A ‘rollicking black comedy’ about a thrill-seeking young Grimsby fisherman and his friends premieres in the town next week ahead of its nationwide release, reports Paul Scott. The film, Three Day Millionaire, was shot entirely in Grimsby and premieres on Friday, 18 November at Parkway Cleethorpes, before its general release the following week.
Watch the trailer here…
Named for the fishermen who returned from trips with fistfuls of cash to spend while onshore for three days, the film follows the story of three friends who work out of Grimsby on its last remaining trawler. On returning from a trip, they discover that the vessel owner hasn’t been paying the workforce, and plans to close down the firm.
Realising they must save the business, their friends, and a way of life, the three fishermen, along with help from an unexpected confidant, attempt to carry out the ‘greatest heist Grimsby has ever seen’. What could possibly go wrong?
Directed by Jack Spring and written by Paul Stephenson, the film stars Colm Meaney, Jonas Armstrong, Robbie Gee, James Burrows, Sam Glen, Grace Long and Michael Kinsey, as well as featuring hundreds of people from the Grimsby area.
Jack Spring told Fishing News that the fishing industry is the ‘heart and soul of the film’.
“The stories of the trawlermen are sewn into the very fabric of the film, and indeed Grimsby’s history and identity. If Grimsby’s proud maritime history didn’t exist, then neither would the film.
“The very concept of the three-day millionaire provided a wonderful arsenal of fun for me and the writer Paul Stephenson to work with. Combining this with Grimsby’s trawling industry collapse, and the crisis of identity that followed, gave us an excellent backdrop to tell the story of this wonderful corner of society.”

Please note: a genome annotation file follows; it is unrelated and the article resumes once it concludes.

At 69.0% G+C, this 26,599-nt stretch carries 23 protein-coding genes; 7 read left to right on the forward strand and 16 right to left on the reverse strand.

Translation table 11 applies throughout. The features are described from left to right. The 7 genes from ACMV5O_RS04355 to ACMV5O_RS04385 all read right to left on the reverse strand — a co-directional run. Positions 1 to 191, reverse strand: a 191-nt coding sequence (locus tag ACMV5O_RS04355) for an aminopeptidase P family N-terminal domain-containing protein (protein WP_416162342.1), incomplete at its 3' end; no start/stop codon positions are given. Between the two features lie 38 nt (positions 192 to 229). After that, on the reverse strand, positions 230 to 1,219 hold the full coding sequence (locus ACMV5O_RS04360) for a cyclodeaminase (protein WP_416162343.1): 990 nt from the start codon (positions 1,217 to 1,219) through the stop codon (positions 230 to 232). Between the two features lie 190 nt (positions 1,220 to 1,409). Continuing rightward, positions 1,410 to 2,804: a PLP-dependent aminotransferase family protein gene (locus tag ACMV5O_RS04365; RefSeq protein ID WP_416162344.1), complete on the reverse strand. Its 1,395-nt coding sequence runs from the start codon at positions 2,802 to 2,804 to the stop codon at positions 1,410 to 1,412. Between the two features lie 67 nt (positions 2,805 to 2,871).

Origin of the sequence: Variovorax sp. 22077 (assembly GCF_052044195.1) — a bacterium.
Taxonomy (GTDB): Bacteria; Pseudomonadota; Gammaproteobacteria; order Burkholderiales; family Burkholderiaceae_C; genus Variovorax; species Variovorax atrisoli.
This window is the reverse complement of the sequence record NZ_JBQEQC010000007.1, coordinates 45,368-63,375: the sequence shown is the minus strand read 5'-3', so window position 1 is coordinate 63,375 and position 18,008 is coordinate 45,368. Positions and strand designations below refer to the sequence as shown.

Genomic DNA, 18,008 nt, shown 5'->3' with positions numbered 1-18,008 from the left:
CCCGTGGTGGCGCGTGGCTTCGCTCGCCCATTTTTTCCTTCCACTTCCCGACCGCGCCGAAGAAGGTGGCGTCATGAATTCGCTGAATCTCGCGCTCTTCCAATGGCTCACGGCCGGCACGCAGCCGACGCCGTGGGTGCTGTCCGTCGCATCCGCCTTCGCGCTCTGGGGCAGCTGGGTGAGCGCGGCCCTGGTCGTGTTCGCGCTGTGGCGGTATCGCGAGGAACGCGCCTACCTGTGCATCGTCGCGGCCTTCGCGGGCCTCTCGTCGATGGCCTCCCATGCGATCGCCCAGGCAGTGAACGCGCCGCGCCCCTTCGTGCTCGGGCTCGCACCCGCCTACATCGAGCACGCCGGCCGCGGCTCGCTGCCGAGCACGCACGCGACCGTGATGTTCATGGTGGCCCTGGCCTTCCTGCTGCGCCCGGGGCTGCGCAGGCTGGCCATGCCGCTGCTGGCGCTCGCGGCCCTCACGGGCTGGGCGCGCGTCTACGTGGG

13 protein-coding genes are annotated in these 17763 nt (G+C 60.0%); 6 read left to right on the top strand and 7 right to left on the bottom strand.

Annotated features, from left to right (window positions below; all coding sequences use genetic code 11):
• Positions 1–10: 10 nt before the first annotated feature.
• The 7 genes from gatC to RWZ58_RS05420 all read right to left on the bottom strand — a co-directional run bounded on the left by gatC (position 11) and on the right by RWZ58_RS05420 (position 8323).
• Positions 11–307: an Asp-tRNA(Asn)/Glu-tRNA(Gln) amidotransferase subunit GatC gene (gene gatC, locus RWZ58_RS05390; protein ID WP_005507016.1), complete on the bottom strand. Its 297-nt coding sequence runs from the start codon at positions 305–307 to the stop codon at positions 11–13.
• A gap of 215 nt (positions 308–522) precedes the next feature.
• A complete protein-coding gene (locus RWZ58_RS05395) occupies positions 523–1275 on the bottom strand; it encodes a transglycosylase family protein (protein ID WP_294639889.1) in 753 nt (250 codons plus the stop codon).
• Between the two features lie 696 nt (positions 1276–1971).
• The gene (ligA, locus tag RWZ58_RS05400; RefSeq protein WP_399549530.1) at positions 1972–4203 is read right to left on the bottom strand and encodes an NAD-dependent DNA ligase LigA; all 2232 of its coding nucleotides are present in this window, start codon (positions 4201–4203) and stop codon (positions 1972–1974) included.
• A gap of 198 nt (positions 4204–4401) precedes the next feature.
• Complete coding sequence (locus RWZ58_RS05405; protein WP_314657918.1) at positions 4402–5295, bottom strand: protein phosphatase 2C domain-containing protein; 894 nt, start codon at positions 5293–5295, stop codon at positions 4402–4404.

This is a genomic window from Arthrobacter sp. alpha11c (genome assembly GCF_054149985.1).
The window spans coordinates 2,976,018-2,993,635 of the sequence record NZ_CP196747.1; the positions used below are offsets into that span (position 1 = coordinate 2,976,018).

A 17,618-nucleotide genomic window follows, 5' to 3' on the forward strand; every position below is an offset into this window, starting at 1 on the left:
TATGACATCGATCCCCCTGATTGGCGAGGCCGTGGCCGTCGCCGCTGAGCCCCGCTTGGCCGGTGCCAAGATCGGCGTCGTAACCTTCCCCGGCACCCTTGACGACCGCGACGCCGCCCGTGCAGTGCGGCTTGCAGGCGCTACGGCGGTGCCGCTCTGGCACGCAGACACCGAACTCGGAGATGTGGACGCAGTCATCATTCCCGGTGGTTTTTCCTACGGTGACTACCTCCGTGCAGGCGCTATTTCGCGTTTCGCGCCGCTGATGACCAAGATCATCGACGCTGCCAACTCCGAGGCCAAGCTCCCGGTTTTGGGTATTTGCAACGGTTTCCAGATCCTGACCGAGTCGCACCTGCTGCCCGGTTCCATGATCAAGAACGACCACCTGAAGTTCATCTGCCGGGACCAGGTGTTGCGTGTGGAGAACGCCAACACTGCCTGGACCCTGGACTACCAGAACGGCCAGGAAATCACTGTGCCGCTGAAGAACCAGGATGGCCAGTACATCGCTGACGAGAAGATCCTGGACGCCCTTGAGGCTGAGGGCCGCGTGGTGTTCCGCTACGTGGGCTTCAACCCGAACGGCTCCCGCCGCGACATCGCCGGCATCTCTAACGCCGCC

He said that a lot of evenings were spent with former trawlermen, all ‘so proud of their way of life and their adventures at sea’.
“They helped me and Paul bring the film to life, adding layers and layers of detail to our framework. Each and every trawlerman was so forthcoming and open with us about how tough the job was, but how much they loved the way of life and all that came with it.”
The film crew only had to go to sea once whilst shooting the film, said Jack Spring. “It was a skeleton crew consisting of myself, the director of photography for the second unit, and his assistant.
“It was horrific. The waves were ridiculous, and we were only about half a mile out of the port at most. I was lying on the floor of the small boat we took out, covered in fish guts, holding onto the tripod as the director of photography was busy being sick, and his assistant not too far behind him.
“I had about £50,000 of camera and lens on top of the tripod being swayed up and down as the small boat battled what felt like the most deadly of seas. It was nothing more than a whimper of what the trawlermen went through in the North Sea and beyond, but a sharp reminder nonetheless of the dangers of the job.”
Ticket information for the premiere in Grimsby on 18 November is available here.
This will be followed by a London gala screening the following week, with local early preview screenings playing from 21 November at select sites ahead of general release in UK cinemas. The film will be available on digital from 25 November.
This story was taken from the latest issue of Fishing News. For more up-to-date and in-depth reports on the UK and Irish commercial fishing sector, subscribe to Fishing News here or buy the latest single issue for just £3.30 here.